Obvi­ous­ly, most of us won’t be pho­tograph­ing wars or cul­ture-defin­ing events. But the same uni­ver­sal­i­ty applies to the out­doors, and we just need to evoke it. Drop­ping into a big rapid, first tracks into vir­gin snow or being stuck on a mul­ti-pitch climb when a storm rolls in all speak to uni­ver­sal emo­tions. They can even be under­stand­able to peo­ple who don’t climb, ski or pad­dle. Thrill, joy, fear, cama­raderie, danc­ing with the ele­ments and the sooth­ing pow­er of nature sur­round us all the time.

The Egg
The good news is that you can actu­al­ly prac­tice tap­ping into these uni­ver­sal emo­tions. The first activ­i­ty I do with my pho­tog­ra­phy stu­dents is give them an egg and tell them to go pho­to­graph it. Eggs are full of implied mean­ing: white­ness, round­ness, fragili­ty, food, fer­til­i­ty and growth to name a few. Stu­dents have made great images of an egg on a tee about to be hit with a golf club, about to be crushed beneath a truck tire and hid­den against a plain white sheet of paper. From there it’s a short jump to the mean­ings we find in out­door sports and in nature.

Words
Anoth­er way to train your­self to think in uni­ver­sal themes is to write down words about your sub­ject. Tak­ing pho­tos of your climb­ing part­ner? Write down words that describe them, in brain­storm mode: tall, tal­ent­ed, steady, goofy, fun­ny, fright­ened, cau­tious, relaxed, what­ev­er comes to mind. Make those adjec­tives your sto­ry. Your pho­to­graph­ic task is to con­vey them visually.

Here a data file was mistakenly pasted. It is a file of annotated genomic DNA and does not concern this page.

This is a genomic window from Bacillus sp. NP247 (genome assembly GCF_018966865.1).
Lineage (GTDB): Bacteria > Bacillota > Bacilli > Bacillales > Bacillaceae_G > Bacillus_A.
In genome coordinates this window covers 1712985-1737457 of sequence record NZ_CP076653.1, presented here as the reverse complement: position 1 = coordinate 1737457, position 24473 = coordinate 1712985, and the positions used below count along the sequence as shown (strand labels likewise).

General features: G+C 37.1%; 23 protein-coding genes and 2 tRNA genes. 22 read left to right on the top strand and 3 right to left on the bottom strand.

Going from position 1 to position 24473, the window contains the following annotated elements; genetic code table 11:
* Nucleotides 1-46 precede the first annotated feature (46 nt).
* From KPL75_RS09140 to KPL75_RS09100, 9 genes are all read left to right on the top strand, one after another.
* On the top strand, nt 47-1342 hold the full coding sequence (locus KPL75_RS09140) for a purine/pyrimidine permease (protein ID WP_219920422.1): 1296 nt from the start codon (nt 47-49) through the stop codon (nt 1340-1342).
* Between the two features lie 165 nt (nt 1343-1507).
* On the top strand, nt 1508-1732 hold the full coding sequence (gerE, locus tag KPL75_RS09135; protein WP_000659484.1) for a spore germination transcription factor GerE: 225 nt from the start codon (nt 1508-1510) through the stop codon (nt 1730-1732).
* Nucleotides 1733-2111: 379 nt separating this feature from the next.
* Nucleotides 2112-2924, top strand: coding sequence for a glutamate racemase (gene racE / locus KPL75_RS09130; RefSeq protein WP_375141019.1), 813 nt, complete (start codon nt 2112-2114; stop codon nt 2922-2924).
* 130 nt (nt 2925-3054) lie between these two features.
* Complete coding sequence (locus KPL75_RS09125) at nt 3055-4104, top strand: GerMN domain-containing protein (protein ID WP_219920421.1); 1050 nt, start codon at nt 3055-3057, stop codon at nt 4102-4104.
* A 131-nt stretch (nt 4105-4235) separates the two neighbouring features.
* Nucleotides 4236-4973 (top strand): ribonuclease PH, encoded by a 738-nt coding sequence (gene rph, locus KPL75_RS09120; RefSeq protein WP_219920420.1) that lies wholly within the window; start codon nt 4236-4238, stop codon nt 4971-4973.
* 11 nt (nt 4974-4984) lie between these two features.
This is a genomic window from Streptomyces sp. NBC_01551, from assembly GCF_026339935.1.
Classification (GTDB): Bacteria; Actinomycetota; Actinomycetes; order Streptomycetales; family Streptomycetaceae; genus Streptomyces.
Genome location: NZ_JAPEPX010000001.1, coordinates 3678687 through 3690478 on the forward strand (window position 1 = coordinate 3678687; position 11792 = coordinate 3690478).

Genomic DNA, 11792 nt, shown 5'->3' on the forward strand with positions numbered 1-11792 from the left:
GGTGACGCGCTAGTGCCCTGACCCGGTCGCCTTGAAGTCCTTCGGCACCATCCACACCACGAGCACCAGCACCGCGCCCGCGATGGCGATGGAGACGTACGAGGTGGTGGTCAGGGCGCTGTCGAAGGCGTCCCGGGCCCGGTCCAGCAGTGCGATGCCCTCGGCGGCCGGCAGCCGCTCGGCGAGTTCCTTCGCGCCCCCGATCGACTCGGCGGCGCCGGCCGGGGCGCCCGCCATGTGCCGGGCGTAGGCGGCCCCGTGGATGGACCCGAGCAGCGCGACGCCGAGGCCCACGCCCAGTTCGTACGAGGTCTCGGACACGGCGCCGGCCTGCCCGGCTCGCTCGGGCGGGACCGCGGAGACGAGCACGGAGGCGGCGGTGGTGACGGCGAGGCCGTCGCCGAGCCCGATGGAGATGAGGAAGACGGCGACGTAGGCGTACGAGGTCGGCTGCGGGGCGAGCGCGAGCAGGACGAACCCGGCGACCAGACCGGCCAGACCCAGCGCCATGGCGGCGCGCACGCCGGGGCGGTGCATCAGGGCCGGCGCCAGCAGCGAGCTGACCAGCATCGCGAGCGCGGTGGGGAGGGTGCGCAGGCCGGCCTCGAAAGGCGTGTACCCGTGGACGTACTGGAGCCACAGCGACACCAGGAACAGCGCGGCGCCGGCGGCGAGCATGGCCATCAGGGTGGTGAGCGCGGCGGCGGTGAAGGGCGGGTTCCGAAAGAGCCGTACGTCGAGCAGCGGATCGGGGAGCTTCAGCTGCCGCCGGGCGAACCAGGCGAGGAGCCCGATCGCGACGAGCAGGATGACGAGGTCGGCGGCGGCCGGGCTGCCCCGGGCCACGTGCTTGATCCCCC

Metaphor
Pho­tographs con­vey mean­ing in two ways. The first is via metaphor. In this image of a lions’ mane jel­ly in the Pacif­ic Ocean, the black and white image with inky shad­ows cre­ates a sense of hid­den secrets. The specks of plank­ton become whites dots that resem­ble stars, imply­ing that the mys­ter­ies of the sea are not unlike those in out­er space—another hos­tile envi­ron­ment humans can’t live in for long, and con­tain­ing all sorts of strange­ness and maybe even strange creatures.

Visu­al Language
Pho­tos also con­vey mean­ing through sub­tle use of light, col­or, and com­po­si­tion. How peo­ple look at pho­tos is hard-wired deep in the lim­bic, instinc­tive part of our brains and oper­ates at a most­ly sub­con­scious lev­el. The mean­ing of lines that move in dif­fer­ent direc­tions, col­ors and the place­ment of objects con­vey a lot of mean­ing that the view­er of the image—and some­times the pho­tog­ra­ph­er themselves—doesn’t real­ize. This image of Rufus Knapp in a kayak slalom race uses a num­ber of visu­al langue cues to cre­ate a sense of ten­sion and urgency that extends far beyond his facial expres­sion. Learn how to use visu­al lan­guage to evoke the emo­tions you want.

Mean­ing First, Tech­nique Second
If you get these things right, vision and the abil­i­ty to evoke emo­tions will trump tech­nique. Not that tech­nique doesn’t mat­ter, but, as Ansel Adams put it, there’s noth­ing more frus­trat­ing than a sharp image of a fuzzy idea. Anoth­er of the most famous images ever made—Robert Capa’s image of an Amer­i­can GI com­ing ashore at Oma­ha Beach dur­ing D‑Day—perfectly sums the chaos of com­bat, the deter­mi­na­tion of sol­diers in war and moments in space and time upon which his­to­ry turns. It’s grainy, out of focus, imper­fect­ly com­posed (you can’t blame Capa, con­sid­er­ing the cir­cum­stances) and was dam­aged dur­ing pro­cess­ing. But nobody cares, and its impact endures to this day.

Get out there and shoot.